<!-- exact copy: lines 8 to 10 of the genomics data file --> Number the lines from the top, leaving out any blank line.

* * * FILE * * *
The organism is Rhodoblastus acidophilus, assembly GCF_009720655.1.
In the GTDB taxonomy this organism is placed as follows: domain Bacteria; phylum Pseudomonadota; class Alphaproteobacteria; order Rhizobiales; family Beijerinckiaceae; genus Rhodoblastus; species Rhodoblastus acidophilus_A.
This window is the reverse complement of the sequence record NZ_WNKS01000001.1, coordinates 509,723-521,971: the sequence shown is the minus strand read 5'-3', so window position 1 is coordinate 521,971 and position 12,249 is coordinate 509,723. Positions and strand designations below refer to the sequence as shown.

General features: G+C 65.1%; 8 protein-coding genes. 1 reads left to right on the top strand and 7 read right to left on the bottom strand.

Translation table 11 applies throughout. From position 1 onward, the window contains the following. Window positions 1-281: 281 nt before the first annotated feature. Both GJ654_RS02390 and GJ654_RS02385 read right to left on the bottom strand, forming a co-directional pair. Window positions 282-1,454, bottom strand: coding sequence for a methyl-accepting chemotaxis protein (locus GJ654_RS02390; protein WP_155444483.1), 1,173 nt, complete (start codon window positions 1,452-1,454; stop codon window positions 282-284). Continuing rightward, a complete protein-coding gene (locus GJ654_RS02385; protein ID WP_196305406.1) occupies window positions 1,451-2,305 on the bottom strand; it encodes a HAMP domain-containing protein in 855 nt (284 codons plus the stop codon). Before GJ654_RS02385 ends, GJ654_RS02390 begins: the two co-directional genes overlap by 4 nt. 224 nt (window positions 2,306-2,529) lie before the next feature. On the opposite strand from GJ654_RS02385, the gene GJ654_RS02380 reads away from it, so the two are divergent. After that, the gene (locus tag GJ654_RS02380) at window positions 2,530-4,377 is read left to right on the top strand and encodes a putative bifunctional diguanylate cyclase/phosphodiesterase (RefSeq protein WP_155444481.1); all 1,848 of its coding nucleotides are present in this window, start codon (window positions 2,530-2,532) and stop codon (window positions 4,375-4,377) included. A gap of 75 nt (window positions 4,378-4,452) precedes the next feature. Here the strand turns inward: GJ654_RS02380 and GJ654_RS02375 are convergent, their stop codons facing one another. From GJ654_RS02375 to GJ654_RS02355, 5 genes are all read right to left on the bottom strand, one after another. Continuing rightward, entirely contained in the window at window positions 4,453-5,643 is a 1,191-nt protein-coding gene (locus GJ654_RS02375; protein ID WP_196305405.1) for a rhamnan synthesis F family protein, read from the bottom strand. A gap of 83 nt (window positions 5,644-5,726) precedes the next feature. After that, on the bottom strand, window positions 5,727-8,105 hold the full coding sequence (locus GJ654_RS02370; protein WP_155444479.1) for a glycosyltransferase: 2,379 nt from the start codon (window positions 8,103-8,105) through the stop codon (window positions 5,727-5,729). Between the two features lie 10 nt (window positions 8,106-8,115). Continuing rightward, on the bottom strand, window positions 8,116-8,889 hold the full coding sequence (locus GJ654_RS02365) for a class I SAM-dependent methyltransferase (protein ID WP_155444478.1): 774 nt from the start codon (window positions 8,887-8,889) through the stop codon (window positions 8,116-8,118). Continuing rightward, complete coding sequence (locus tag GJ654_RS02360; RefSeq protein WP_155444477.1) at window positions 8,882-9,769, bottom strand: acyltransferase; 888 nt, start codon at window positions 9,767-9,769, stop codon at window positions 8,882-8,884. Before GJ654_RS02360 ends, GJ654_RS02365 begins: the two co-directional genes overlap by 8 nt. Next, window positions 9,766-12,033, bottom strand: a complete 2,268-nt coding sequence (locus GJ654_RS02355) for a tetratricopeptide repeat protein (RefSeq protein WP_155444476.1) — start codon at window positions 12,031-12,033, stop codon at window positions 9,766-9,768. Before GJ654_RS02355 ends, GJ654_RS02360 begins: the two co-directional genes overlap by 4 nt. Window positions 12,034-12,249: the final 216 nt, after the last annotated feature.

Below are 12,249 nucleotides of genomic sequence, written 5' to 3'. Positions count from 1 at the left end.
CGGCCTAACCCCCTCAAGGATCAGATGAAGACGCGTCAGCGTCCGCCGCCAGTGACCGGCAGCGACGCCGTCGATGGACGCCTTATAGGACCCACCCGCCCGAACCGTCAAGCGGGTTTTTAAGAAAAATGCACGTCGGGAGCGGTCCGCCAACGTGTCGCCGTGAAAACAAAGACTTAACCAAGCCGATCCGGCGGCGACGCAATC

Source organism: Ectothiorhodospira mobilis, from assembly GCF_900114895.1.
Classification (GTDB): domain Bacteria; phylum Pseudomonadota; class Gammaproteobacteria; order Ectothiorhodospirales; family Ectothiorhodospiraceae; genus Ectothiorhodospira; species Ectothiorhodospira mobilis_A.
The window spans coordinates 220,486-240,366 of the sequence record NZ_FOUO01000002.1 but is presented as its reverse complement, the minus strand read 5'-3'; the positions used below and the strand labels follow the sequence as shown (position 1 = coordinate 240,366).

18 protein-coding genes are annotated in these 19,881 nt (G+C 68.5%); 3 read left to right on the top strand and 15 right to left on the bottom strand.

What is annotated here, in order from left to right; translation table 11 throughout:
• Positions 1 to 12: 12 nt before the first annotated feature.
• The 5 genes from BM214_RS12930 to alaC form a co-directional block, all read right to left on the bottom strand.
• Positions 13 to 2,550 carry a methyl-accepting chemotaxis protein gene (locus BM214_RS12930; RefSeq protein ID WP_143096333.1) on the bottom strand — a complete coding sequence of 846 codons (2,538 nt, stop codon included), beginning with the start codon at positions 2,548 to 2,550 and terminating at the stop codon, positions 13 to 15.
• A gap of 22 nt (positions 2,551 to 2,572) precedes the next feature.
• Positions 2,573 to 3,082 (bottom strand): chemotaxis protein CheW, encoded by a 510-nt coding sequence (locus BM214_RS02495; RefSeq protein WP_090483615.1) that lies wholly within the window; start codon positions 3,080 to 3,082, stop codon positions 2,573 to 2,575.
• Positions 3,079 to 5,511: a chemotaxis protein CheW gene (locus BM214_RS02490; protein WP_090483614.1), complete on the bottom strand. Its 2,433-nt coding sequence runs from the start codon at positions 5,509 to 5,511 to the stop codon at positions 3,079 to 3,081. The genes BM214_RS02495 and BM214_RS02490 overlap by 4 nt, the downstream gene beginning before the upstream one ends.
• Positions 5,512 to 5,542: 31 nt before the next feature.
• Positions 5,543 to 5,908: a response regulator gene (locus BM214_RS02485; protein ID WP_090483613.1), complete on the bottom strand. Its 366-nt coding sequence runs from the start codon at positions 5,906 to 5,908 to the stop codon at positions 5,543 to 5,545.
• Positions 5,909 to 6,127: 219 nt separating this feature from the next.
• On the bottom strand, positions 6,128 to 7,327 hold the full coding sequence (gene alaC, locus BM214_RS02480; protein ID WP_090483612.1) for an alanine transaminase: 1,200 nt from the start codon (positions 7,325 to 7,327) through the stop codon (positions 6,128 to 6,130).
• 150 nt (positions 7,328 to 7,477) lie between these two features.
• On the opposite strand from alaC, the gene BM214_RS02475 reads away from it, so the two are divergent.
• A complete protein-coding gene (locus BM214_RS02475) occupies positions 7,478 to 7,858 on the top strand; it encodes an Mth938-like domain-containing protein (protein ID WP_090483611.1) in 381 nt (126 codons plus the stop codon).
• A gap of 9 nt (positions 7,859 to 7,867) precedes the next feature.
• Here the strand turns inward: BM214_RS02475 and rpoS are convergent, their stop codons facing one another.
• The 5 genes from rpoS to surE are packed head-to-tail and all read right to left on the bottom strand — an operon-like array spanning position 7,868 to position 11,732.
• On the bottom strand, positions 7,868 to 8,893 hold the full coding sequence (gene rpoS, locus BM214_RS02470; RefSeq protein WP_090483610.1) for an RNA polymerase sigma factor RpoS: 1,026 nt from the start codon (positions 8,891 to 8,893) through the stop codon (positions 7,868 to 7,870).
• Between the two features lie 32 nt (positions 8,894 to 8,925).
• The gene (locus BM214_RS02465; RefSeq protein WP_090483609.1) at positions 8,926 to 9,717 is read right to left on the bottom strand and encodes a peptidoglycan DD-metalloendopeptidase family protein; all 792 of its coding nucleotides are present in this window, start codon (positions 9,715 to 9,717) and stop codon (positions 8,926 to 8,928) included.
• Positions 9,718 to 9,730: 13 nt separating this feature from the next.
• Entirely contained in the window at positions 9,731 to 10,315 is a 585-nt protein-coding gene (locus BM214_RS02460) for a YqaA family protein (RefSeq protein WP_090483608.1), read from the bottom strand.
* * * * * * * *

Source organism: Ectothiorhodospira mobilis, from assembly GCF_900114895.1.
Classification (GTDB): domain Bacteria; phylum Pseudomonadota; class Gammaproteobacteria; order Ectothiorhodospirales; family Ectothiorhodospiraceae; genus Ectothiorhodospira; species Ectothiorhodospira mobilis_A.
The window spans coordinates 220,486-240,366 of the sequence record NZ_FOUO01000002.1 but is presented as its reverse complement, the minus strand read 5'-3'; the positions used below and the strand labels follow the sequence as shown (position 1 = coordinate 240,366).